ARTHROPOD MUSEUM NOTES
Number 35 • June 2, 2005 • Jeffrey K. Barnes
Ailanthus webworm moth
Genus and sepcies: Atteva punctella (Cramer)
In their native habitats of Central and South America, Ailanthus webworm caterpillars build communal webs in native trees of the family Simaroubaceae. The species has spread north through much of the United States, where its caterpillars utilize primarily an introduced simaroub, Tree of Heaven, Ailanthus altissima. Tree of Heaven is native to North China. It was planted extensively in Europe in the 1700s and soon made its way to North America, where it is now naturalized along fences, roads, and in waste places.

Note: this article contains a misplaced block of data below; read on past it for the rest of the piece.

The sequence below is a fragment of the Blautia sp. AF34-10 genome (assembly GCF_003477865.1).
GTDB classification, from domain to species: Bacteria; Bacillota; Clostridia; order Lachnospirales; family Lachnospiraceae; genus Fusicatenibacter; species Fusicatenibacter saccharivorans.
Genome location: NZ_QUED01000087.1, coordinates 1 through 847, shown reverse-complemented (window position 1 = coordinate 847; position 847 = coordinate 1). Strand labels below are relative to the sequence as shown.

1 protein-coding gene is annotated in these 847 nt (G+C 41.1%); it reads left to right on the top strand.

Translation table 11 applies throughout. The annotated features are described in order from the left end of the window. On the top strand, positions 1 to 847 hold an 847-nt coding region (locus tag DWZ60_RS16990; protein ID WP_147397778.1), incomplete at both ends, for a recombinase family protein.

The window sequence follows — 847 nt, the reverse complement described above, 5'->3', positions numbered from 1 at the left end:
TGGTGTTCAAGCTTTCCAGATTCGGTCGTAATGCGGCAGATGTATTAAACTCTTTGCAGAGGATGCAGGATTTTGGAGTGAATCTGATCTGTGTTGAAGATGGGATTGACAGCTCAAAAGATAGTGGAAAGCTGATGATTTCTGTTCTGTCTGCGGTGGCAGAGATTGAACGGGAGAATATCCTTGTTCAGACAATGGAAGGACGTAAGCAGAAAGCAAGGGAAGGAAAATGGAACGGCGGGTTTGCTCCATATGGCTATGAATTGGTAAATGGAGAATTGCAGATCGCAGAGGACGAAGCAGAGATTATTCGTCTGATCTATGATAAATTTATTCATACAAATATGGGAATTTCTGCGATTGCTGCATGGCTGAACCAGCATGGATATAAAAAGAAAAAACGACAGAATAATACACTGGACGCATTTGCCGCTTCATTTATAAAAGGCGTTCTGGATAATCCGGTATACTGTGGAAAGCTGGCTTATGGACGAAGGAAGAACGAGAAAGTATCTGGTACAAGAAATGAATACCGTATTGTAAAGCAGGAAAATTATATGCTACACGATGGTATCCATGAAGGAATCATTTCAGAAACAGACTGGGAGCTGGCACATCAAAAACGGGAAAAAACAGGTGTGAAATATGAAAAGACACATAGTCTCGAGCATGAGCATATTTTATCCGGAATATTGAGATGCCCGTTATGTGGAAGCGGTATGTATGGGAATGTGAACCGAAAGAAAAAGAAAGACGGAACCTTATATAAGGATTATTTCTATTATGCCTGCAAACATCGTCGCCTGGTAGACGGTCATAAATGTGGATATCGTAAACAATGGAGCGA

The colorful adult Ailanthus webworm moths are pollinators, often seen visiting flowers of many different species during daytime. They mate at dawn and lay eggs at dusk, primarily on fibrous substrates, such as the larval webbing. Larvae of various ages feed gregariously on leaves, flowers, seeds, and even bark. Cocoons are constructed within the webbing. The species is multivoltine, and it apparently does not diapause. It is unlikely that it overwinters in the northern part of its range. Rather, it migrates north across the United States to southern Canada each year.